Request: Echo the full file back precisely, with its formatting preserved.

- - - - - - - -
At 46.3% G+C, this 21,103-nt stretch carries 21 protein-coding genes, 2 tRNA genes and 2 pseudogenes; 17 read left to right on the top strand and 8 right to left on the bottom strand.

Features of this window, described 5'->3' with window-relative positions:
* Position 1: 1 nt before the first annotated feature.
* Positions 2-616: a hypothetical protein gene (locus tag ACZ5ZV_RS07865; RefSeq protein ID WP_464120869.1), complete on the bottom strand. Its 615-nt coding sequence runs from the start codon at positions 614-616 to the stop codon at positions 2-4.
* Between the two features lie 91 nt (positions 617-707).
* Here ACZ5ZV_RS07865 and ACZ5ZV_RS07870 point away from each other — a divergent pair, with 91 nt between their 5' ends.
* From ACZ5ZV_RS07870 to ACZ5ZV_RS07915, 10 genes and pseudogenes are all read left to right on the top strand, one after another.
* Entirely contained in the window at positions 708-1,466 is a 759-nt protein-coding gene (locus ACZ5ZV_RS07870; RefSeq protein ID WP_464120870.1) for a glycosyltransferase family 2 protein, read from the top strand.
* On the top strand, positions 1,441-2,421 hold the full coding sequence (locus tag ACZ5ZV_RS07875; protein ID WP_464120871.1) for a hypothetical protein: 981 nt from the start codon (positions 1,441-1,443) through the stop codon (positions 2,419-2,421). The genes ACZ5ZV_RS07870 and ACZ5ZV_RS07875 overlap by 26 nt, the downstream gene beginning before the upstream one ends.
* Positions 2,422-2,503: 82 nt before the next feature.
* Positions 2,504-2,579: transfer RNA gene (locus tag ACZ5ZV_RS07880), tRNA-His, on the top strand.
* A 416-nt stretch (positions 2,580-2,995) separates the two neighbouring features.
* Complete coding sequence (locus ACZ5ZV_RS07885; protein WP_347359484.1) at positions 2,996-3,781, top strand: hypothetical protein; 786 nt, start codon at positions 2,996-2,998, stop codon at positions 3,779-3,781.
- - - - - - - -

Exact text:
At 46.3% G+C, this 21,103-nt stretch carries 21 protein-coding genes, 2 tRNA genes and 2 pseudogenes; 17 read left to right on the top strand and 8 right to left on the bottom strand.

Features of this window, described 5'->3' with window-relative positions:
* Position 1: 1 nt before the first annotated feature.
* Positions 2-616: a hypothetical protein gene (locus tag ACZ5ZV_RS07865; RefSeq protein ID WP_464120869.1), complete on the bottom strand. Its 615-nt coding sequence runs from the start codon at positions 614-616 to the stop codon at positions 2-4.
* Between the two features lie 91 nt (positions 617-707).
* Here ACZ5ZV_RS07865 and ACZ5ZV_RS07870 point away from each other — a divergent pair, with 91 nt between their 5' ends.
* From ACZ5ZV_RS07870 to ACZ5ZV_RS07915, 10 genes and pseudogenes are all read left to right on the top strand, one after another.
* Entirely contained in the window at positions 708-1,466 is a 759-nt protein-coding gene (locus ACZ5ZV_RS07870; RefSeq protein ID WP_464120870.1) for a glycosyltransferase family 2 protein, read from the top strand.
* On the top strand, positions 1,441-2,421 hold the full coding sequence (locus tag ACZ5ZV_RS07875; protein ID WP_464120871.1) for a hypothetical protein: 981 nt from the start codon (positions 1,441-1,443) through the stop codon (positions 2,419-2,421). The genes ACZ5ZV_RS07870 and ACZ5ZV_RS07875 overlap by 26 nt, the downstream gene beginning before the upstream one ends.
* Positions 2,422-2,503: 82 nt before the next feature.
* Positions 2,504-2,579: transfer RNA gene (locus tag ACZ5ZV_RS07880), tRNA-His, on the top strand.
* A 416-nt stretch (positions 2,580-2,995) separates the two neighbouring features.
* Complete coding sequence (locus ACZ5ZV_RS07885; protein WP_347359484.1) at positions 2,996-3,781, top strand: hypothetical protein; 786 nt, start codon at positions 2,996-2,998, stop codon at positions 3,779-3,781.